First National takes over competitors
May 27, 2008
Real estate industry consolidates as First National takes over competitors
First National is to take over its third
competitor in a month, with LJ Hooker in Nelson the latest
casualty of the market.
By the beginning of June both LJ Hooker’s offices in Nelson will have merged with First National’s under the First National banner, signifying the end of the LJ Hooker brand in the region.
Just weeks ago First National Whangarei took over Century 21, adding it to its stable of multiple offices in Northland. Earlier in the year, First National Taupo took on LJ Hooker’s staff and some of its business after LJ Hooker in Taupo went under.
First National New Zealand General Manager John Stewart said several other offices in the network were in talks with their competitors regarding similar moves.
“Because First National is a
co-operative and not a franchise, it is cheaper for a
business to belong to us than say Harcourts or one of the
other franchises. For businesses looking at the structure
of their overheads in periods of lower sales it makes sense
to pay your brand one or two percent of your turnover rather
than up to 10% that some franchises
“Obviously we have to be careful who is
joining under our banner. We are implementing Best
Practice across our offices and that has rigorous
standards. Over the past six months we have let go of
three First National members whose dealings with customers
did not reflect our brand values.
is not traditionally a flashy high flyer. We are a solid
regionally strong network of like-minded businesses. With
our increasing focus on bringing in a Best Practice real
estate system, we can achieve great results for our
customers. Despite a toughening market, First National is
enjoying a high degree of customer loyalty because of that
Nelson Tasman First National principal
Colin Wilson said his company had taken over the whole LJ
Hooker business, including rental management and property
sales and given all the sales people jobs.
the downturn in sales volumes, the market is
consolidating. We are obviously pleased that First
National is growing but we do recognize the challenges of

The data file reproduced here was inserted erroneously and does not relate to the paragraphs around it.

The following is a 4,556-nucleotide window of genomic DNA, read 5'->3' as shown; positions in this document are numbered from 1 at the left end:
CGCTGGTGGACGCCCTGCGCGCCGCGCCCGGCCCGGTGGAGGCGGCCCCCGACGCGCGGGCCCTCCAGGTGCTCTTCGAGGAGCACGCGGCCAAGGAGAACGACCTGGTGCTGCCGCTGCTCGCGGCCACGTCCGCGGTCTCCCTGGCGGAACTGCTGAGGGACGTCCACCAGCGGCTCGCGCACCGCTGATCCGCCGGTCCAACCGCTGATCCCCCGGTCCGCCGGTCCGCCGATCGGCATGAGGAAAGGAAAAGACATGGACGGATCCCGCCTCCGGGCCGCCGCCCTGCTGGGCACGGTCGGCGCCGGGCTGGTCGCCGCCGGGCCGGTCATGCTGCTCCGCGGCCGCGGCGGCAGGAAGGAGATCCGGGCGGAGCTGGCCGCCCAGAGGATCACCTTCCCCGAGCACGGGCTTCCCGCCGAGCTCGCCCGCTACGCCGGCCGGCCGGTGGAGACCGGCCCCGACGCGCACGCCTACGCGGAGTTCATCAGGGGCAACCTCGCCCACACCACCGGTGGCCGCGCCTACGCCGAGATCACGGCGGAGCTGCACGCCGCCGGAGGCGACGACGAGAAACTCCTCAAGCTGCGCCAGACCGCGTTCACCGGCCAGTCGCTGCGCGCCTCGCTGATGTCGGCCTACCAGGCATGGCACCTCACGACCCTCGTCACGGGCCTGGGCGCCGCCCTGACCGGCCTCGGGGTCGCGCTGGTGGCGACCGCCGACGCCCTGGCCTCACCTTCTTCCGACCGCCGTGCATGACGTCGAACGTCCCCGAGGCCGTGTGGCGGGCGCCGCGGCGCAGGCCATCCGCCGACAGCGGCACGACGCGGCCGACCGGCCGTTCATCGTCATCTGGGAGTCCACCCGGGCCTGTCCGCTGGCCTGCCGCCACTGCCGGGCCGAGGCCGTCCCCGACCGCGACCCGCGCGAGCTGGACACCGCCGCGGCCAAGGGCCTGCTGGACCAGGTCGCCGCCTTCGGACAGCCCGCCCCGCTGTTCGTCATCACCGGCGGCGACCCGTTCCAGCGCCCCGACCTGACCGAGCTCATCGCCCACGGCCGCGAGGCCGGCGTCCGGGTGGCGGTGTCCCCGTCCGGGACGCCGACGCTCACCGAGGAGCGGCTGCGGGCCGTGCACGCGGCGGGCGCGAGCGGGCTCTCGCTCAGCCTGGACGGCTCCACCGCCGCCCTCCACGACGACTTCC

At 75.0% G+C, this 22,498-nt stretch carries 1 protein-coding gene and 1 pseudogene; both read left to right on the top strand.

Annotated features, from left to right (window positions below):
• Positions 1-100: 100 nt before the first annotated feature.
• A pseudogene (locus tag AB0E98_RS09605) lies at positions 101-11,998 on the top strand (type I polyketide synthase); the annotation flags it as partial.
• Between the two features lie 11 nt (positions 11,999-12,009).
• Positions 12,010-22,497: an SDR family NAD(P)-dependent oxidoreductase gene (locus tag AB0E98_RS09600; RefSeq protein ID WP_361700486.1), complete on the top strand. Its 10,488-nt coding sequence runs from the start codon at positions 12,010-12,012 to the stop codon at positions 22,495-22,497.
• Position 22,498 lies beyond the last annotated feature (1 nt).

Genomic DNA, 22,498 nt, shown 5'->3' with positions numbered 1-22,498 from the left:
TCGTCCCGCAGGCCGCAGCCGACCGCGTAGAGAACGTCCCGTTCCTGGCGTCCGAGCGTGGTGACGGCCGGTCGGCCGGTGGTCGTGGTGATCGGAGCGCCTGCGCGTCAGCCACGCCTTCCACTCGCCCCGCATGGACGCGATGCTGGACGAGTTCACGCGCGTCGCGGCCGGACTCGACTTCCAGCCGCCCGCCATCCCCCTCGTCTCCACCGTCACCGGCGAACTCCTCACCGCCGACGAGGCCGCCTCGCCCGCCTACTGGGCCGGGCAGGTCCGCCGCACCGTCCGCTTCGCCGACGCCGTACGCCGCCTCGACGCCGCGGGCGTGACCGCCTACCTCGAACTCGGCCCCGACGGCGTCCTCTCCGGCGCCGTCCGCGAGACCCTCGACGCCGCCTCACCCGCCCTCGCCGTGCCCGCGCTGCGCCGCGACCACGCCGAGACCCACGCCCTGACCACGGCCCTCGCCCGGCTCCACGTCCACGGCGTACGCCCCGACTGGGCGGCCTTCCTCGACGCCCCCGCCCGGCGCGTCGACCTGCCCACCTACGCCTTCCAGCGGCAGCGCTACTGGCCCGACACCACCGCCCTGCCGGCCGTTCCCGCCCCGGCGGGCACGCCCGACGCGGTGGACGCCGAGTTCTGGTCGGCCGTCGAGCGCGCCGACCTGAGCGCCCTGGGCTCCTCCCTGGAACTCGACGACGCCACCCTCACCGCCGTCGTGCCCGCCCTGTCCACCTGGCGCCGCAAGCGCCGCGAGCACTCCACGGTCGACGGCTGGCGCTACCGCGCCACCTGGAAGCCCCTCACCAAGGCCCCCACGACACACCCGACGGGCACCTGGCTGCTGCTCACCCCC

the local market and are working to be proactive in these
Mr Wilson has just marked his 20th
anniversary of being in real estate. He says he has seen
tougher times in the industry than what is happening at the
“I am yet to see the substance of all this
doom and gloom predicted. I came into the industry at the
time when the sharemarket was in turmoil after the ’87
crash. I was there through the troughs of the early 1990s
and late 1990s. They are cycles. Despite the doom and
gloom people are predicting now, we have seen worse in the
“I’m not saying it’s not tough out
there, We are going through times when physical sales
numbers are down. But prices have never been this high
before and people live differently. They are often more
highly geared financially so it takes less to put stress on
people’s lifestyles these days. That may make it seem
worse even though there are fewer mortgagee sales and
relatively smaller price drops than other low points of the
property cycle over the past two decades.”
Mr Wilson said the proliferation of agents and new offices during a long prosperous growth period for real estate meant the sudden downturn in sales volume had left a substantial number of firms feeling desperate.
“Some I have heard about have only made one sale for the whole of last month. You can’t run a business on that.”
His one piece of advice for other real estate companies was to band together and talk to each other.
“To protect the salespeople who
work for them they must look internally and talk to their
competitors about how best to get through the times